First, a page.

Star Entertainment boss Matt Bekier says tourism is in the midst of an “arms race” and that his company is investing $5 billion over the next few years to ensure it doesn’t get left behind.
He says that Star’s war chest will not be invested in more gaming facilities – still the bedrock of its revenue with 80%+ share – but in tourism infrastructure.
“Sticking another slot machine in the floor isn’t going to make a difference,” Mr Bekier told delegates at the No Vacancy conference.
“That difference has to happen through food and beverage and accommodation.”
Mr Bekier also convincingly put the argument that tourism may be the next mining boom in terms of economic impact on Australia.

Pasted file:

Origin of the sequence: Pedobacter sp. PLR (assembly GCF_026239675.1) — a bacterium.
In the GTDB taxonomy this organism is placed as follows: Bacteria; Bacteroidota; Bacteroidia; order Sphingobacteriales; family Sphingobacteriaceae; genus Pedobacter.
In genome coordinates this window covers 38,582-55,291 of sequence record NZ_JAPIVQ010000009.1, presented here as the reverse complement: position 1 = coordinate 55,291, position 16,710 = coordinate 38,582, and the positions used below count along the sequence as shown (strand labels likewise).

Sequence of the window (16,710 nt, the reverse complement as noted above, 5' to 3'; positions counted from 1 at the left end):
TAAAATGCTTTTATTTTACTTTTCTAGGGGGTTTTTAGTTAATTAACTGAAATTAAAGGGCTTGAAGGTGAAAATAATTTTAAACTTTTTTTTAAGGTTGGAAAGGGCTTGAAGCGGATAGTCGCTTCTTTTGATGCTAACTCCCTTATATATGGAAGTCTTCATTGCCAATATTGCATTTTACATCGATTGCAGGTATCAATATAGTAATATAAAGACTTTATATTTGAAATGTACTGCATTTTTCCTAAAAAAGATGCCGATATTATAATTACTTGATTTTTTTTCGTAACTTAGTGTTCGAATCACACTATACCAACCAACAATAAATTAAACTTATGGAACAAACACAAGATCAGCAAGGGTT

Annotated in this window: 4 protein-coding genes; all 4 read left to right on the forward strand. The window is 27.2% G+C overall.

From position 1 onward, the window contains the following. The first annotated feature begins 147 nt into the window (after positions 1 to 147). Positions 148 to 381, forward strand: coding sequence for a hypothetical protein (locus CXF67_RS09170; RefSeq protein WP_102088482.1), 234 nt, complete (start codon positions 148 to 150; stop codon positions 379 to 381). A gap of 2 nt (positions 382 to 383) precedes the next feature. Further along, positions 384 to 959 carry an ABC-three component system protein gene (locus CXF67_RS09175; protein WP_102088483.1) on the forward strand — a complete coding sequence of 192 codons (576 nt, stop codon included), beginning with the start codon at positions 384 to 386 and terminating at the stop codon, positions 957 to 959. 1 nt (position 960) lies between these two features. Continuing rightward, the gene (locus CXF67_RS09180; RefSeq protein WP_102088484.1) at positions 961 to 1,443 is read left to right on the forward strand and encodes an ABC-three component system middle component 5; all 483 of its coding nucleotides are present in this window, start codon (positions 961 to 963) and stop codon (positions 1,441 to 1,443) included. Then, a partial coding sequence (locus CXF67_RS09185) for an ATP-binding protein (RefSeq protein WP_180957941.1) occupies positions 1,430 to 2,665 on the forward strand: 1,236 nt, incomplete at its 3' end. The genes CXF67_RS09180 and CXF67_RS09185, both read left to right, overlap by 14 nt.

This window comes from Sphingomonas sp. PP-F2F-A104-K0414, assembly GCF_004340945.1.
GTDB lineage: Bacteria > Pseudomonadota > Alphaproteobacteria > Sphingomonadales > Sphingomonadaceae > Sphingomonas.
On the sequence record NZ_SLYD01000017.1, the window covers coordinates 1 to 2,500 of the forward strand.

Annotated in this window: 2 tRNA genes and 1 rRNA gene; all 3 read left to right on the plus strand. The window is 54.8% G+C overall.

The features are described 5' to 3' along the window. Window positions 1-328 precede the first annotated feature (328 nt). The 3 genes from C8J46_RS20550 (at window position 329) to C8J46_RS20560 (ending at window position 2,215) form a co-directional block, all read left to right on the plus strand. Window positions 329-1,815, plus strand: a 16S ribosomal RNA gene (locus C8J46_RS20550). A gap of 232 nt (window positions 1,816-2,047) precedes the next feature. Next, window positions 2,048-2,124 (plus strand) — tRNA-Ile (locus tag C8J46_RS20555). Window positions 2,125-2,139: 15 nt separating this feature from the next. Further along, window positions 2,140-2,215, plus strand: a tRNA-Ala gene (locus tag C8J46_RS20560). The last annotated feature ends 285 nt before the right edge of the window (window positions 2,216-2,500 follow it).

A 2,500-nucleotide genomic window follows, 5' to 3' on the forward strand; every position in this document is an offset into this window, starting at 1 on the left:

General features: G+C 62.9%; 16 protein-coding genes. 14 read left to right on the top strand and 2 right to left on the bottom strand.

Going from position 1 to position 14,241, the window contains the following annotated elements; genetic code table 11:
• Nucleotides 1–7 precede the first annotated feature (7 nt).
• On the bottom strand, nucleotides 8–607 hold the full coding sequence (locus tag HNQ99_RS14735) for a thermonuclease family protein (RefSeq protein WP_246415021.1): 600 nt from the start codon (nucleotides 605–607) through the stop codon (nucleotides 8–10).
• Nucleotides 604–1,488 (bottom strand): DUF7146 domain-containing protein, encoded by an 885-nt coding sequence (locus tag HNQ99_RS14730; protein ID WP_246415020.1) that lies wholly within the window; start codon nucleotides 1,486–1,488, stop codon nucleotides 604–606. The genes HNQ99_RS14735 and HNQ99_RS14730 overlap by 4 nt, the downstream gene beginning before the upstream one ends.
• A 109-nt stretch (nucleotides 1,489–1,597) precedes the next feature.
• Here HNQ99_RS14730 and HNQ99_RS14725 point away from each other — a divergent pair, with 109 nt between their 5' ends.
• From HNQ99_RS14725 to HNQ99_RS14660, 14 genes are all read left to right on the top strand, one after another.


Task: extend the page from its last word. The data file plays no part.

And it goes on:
But he says there are very different despite the fact that China is driving tourism demand just as it did the appetite for commodities.
“The difference between a mining boom and a tourism boom is that tourism customers are looking for bespoke experiences, not a commodity,” he says.
He also believes that a tourism is a far more sustainable industry than mining, characterised as its by spectacular highs and lows.
“I think we are looking at something more fundamental right now,” Mr Bekier said.
“Will it always be the Chinese?”
Probably not, he said, although the Chinese tourism waves could last for decades.
But if Chinese tourism slows he said other nascent markets like India will be there to pick up the slack.
Mr Bekier and Star are doubling down on tourism, spending $3bn on the new Queen’s Wharf development in Brisbane, $850m transforming Jupiter’s on the Gold Coast and a further $1bn expanding its flagship Sydney holding.